John Naughton is surprised at journalists and commentators being horrified at corporations doing despicable things.
Don’t they understand that a corporations is essentially a superintelligent AI which is entirely focussed on achieving its purpose — which in the case of corporations these days is to maximise shareholder value? That’s why Facebook could be entirely run by clones of Mahatma Gandhi and St Francis of Assisi and would still be a toxic company.
I have been taking an unscientific survey among friends, acquaintances, and clients about the type of manager they have had throughout their careers. No list of types or categories. I just ask. Bob Sutton would not be surprised to learn that most of the answers can be clustered around the concept of asshole.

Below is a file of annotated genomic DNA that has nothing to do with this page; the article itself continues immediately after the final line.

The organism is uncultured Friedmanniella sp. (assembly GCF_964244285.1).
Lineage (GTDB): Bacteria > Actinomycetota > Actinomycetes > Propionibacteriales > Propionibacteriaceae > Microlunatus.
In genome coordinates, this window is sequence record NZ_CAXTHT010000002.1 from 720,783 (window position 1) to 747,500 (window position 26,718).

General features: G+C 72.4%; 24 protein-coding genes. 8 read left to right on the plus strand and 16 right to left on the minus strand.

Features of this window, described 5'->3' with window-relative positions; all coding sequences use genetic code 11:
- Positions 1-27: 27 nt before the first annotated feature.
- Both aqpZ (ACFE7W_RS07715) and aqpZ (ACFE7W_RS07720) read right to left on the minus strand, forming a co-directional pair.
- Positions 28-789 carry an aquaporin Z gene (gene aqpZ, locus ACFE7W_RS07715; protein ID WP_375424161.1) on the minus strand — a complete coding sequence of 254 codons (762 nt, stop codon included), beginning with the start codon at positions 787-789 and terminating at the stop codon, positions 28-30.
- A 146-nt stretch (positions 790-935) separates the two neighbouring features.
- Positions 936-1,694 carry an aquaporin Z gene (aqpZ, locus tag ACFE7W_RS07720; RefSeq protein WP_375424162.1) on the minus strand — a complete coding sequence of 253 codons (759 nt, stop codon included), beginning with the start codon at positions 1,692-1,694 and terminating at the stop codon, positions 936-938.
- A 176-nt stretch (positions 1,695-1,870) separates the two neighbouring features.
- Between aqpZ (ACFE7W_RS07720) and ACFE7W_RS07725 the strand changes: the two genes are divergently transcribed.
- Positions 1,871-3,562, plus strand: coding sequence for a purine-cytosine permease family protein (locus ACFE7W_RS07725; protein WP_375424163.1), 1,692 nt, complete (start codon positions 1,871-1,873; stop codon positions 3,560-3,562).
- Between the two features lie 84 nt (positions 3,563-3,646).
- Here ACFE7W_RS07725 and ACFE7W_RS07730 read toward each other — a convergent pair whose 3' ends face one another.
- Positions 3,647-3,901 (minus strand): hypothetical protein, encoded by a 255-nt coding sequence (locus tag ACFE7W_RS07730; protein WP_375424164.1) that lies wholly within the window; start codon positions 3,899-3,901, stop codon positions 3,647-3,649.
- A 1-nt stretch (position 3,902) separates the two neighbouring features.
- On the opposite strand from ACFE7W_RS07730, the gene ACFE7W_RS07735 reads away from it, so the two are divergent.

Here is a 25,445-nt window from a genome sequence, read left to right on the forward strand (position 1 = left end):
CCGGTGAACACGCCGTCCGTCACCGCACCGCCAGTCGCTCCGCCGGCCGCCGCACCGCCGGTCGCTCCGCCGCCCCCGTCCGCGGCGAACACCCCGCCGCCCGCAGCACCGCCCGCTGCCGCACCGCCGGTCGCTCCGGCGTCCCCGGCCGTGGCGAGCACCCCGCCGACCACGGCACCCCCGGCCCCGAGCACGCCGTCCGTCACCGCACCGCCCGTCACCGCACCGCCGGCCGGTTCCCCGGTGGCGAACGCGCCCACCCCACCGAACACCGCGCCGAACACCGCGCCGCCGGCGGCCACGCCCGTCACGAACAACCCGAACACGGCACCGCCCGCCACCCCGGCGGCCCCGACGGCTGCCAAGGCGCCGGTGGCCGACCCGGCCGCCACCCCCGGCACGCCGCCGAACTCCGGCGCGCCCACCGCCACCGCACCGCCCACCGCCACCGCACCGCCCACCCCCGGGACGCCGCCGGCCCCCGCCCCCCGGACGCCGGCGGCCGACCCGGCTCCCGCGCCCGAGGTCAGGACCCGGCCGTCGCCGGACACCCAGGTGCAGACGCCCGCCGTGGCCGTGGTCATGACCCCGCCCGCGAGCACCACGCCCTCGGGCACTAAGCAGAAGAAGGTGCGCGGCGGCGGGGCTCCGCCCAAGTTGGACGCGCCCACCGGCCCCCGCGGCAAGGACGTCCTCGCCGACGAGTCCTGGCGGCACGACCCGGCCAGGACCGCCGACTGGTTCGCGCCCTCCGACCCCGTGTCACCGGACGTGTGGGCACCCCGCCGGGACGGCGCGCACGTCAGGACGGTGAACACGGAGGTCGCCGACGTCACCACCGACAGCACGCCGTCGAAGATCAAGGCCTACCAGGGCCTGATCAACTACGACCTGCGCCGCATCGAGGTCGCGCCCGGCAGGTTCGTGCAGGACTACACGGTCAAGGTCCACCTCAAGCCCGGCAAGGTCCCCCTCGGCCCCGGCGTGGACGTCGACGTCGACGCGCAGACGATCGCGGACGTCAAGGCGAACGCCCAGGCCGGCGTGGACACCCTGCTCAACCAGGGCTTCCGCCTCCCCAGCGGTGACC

But Naughton’s idea here is different. He is talking about the corporation as a whole. He calls on John Steinbeck to illustrate his pont:
a passage from John Steinbeck’s The Grapes of Wrathin which tenant farmers are objecting to foreclosure:
“Sure, cried the tenant men, but it’s our land… We were born on it, and we got killed on it, died on it. Even if it’s no good, it’s still ours…. That’s what makes ownership, not a paper with numbers on it.”
“We’re sorry. It’s not us. It’s the monster. The bank isn’t like a man.”
“Yes, but the bank is only made of men.”
“No, you’re wrong there — quite wrong there. The bank is something else than men. It happens that every man in a bank hates what the bank does, and yet the bank does it. The bank is something more than men, I tell you. It’s the monster. Men made it, but they can’t control it.”
The corporation is something more than the human persons in it. It’s a monster. They made it but they can’t control it.